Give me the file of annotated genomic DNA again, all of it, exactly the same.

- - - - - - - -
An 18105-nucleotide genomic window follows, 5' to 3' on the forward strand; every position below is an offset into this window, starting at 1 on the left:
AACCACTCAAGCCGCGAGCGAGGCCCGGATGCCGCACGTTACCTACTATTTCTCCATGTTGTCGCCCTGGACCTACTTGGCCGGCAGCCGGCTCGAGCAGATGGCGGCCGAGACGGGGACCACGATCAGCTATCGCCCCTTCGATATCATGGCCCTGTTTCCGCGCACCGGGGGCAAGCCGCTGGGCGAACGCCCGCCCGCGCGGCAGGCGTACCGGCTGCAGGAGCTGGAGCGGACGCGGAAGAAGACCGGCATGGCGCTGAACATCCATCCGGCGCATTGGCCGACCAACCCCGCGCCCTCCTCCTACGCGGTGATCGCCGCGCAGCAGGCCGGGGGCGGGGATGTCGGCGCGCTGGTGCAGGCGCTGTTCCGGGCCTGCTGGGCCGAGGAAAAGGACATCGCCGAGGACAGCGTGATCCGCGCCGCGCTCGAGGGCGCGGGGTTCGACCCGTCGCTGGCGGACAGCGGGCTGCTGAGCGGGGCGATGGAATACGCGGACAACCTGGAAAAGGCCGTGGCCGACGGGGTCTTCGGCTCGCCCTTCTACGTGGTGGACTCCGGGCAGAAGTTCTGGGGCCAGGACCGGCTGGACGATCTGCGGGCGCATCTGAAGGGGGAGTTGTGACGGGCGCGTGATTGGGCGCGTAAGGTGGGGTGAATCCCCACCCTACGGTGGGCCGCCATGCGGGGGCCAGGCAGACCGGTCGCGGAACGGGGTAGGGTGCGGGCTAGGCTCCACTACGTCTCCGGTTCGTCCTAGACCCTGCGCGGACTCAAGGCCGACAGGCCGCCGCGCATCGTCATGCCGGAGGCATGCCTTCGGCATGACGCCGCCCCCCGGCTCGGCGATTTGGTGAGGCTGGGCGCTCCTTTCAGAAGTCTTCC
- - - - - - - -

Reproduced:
An 18105-nucleotide genomic window follows, 5' to 3' on the forward strand; every position below is an offset into this window, starting at 1 on the left:
AACCACTCAAGCCGCGAGCGAGGCCCGGATGCCGCACGTTACCTACTATTTCTCCATGTTGTCGCCCTGGACCTACTTGGCCGGCAGCCGGCTCGAGCAGATGGCGGCCGAGACGGGGACCACGATCAGCTATCGCCCCTTCGATATCATGGCCCTGTTTCCGCGCACCGGGGGCAAGCCGCTGGGCGAACGCCCGCCCGCGCGGCAGGCGTACCGGCTGCAGGAGCTGGAGCGGACGCGGAAGAAGACCGGCATGGCGCTGAACATCCATCCGGCGCATTGGCCGACCAACCCCGCGCCCTCCTCCTACGCGGTGATCGCCGCGCAGCAGGCCGGGGGCGGGGATGTCGGCGCGCTGGTGCAGGCGCTGTTCCGGGCCTGCTGGGCCGAGGAAAAGGACATCGCCGAGGACAGCGTGATCCGCGCCGCGCTCGAGGGCGCGGGGTTCGACCCGTCGCTGGCGGACAGCGGGCTGCTGAGCGGGGCGATGGAATACGCGGACAACCTGGAAAAGGCCGTGGCCGACGGGGTCTTCGGCTCGCCCTTCTACGTGGTGGACTCCGGGCAGAAGTTCTGGGGCCAGGACCGGCTGGACGATCTGCGGGCGCATCTGAAGGGGGAGTTGTGACGGGCGCGTGATTGGGCGCGTAAGGTGGGGTGAATCCCCACCCTACGGTGGGCCGCCATGCGGGGGCCAGGCAGACCGGTCGCGGAACGGGGTAGGGTGCGGGCTAGGCTCCACTACGTCTCCGGTTCGTCCTAGACCCTGCGCGGACTCAAGGCCGACAGGCCGCCGCGCATCGTCATGCCGGAGGCATGCCTTCGGCATGACGCCGCCCCCCGGCTCGGCGATTTGGTGAGGCTGGGCGCTCCTTTCAGAAGTCTTCC